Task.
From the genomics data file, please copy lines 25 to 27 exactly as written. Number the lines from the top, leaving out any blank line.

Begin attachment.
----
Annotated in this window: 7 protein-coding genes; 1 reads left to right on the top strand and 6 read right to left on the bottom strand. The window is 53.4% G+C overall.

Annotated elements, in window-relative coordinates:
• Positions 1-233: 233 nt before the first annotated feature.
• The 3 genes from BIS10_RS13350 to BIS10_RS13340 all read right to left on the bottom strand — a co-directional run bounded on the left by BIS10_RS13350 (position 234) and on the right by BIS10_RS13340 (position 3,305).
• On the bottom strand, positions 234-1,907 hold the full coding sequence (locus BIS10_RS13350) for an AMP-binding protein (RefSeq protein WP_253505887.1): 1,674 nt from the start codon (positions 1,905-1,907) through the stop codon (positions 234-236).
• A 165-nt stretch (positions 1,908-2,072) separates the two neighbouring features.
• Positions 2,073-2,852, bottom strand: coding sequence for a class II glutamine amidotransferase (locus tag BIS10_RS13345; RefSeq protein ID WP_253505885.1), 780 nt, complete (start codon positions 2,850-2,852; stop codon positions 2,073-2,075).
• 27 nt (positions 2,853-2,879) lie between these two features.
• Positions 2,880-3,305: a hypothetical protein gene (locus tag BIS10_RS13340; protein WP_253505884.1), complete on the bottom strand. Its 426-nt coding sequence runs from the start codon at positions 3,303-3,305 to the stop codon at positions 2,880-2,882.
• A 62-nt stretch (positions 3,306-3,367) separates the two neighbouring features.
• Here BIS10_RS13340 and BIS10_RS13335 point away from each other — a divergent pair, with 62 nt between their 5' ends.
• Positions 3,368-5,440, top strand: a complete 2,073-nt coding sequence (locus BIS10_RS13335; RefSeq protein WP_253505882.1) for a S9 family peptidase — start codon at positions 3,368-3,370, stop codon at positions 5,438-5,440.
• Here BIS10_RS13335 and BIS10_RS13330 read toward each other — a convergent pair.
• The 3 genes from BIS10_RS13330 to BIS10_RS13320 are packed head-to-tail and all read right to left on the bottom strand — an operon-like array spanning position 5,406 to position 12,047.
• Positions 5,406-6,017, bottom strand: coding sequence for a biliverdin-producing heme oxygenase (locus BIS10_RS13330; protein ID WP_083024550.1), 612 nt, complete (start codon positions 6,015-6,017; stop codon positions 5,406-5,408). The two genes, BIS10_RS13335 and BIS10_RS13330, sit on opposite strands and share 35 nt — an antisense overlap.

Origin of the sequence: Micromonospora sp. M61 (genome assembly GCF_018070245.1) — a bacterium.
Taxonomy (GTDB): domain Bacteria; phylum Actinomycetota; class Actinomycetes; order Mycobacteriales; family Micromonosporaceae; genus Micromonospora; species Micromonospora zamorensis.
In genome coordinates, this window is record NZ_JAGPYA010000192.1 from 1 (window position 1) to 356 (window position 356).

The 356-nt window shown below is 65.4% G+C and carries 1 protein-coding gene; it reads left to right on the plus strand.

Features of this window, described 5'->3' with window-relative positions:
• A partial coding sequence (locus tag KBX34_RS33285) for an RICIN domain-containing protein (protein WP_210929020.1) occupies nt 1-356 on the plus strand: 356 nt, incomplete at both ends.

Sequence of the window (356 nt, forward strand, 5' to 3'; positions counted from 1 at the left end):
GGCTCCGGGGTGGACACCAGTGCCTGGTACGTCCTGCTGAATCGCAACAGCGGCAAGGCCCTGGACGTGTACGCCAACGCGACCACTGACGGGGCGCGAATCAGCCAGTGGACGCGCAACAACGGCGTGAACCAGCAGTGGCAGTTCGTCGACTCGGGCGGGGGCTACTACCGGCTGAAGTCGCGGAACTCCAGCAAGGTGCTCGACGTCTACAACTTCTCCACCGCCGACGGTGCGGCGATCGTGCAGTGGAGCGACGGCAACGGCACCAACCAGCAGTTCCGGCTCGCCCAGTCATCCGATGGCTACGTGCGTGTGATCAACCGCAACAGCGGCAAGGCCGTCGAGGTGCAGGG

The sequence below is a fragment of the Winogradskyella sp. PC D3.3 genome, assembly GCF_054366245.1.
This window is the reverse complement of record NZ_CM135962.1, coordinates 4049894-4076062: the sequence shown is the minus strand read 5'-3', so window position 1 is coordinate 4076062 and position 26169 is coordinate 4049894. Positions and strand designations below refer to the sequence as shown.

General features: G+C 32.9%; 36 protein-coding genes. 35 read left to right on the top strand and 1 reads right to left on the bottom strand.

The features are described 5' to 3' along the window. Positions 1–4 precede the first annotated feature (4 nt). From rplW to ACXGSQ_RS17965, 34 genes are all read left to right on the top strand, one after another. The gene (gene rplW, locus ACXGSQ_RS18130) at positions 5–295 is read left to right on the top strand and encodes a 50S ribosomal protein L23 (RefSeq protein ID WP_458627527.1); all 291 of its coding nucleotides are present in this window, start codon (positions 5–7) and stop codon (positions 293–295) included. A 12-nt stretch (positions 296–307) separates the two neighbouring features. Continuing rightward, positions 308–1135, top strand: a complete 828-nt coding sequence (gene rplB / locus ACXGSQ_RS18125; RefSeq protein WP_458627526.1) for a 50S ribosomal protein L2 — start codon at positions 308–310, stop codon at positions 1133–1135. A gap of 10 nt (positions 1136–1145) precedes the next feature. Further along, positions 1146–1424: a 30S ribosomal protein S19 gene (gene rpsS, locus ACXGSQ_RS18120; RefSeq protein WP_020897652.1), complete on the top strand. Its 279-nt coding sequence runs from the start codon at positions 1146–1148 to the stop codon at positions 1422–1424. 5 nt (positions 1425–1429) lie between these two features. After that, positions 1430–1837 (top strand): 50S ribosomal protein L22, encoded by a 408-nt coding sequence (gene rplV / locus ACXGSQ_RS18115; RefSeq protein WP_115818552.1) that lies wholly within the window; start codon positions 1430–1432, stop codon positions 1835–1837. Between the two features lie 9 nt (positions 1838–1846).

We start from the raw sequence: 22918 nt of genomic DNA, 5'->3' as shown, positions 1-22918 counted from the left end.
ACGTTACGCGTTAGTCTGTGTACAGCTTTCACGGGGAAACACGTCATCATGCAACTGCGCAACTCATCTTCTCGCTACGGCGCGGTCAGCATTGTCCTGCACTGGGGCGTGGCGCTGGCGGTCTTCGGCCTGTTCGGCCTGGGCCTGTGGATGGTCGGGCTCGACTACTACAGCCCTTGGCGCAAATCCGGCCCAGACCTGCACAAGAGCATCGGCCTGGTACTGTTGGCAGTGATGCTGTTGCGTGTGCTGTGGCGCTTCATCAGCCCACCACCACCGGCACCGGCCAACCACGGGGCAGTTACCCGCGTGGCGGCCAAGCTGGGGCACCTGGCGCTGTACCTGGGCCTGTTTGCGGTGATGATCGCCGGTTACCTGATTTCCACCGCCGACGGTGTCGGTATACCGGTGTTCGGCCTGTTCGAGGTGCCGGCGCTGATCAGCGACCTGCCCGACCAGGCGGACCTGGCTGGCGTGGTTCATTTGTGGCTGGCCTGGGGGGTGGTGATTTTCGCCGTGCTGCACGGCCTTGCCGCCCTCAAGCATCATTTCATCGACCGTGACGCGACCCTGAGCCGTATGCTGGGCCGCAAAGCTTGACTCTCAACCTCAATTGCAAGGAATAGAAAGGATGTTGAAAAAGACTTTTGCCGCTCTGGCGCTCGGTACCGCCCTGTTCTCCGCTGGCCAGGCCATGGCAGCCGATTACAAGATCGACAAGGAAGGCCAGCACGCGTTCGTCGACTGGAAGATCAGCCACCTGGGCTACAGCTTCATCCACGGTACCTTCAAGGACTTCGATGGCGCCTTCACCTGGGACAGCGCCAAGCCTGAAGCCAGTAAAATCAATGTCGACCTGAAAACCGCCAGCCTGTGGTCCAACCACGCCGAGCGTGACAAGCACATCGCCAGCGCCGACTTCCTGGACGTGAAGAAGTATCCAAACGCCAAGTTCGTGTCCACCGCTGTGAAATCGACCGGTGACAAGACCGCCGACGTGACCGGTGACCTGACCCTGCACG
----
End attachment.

This window is the reverse complement of record NZ_CM135962.1, coordinates 4049894-4076062: the sequence shown is the minus strand read 5'-3', so window position 1 is coordinate 4076062 and position 26169 is coordinate 4049894. Positions and strand designations below refer to the sequence as shown.

General features: G+C 32.9%; 36 protein-coding genes. 35 read left to right on the top strand and 1 reads right to left on the bottom strand.

The features are described 5' to 3' along the window. Positions 1–4 precede the first annotated feature (4 nt). From rplW to ACXGSQ_RS17965, 34 genes are all read left to right on the top strand, one after another. The gene (gene rplW, locus ACXGSQ_RS18130) at positions 5–295 is read left to right on the top strand and encodes a 50S ribosomal protein L23 (RefSeq protein ID WP_458627527.1); all 291 of its coding nucleotides are present in this window, start codon (positions 5–7) and stop codon (positions 293–295) included. A 12-nt stretch (positions 296–307) separates the two neighbouring features. Continuing rightward, positions 308–1135, top strand: a complete 828-nt coding sequence (gene rplB / locus ACXGSQ_RS18125; RefSeq protein WP_458627526.1) for a 50S ribosomal protein L2 — start codon at positions 308–310, stop codon at positions 1133–1135. A gap of 10 nt (positions 1136–1145) precedes the next feature. Further along, positions 1146–1424: a 30S ribosomal protein S19 gene (gene rpsS, locus ACXGSQ_RS18120; RefSeq protein WP_020897652.1), complete on the top strand. Its 279-nt coding sequence runs from the start codon at positions 1146–1148 to the stop codon at positions 1422–1424. 5 nt (positions 1425–1429) lie between these two features. After that, positions 1430–1837 (top strand): 50S ribosomal protein L22, encoded by a 408-nt coding sequence (gene rplV / locus ACXGSQ_RS18115; RefSeq protein WP_115818552.1) that lies wholly within the window; start codon positions 1430–1432, stop codon positions 1835–1837. Between the two features lie 9 nt (positions 1838–1846).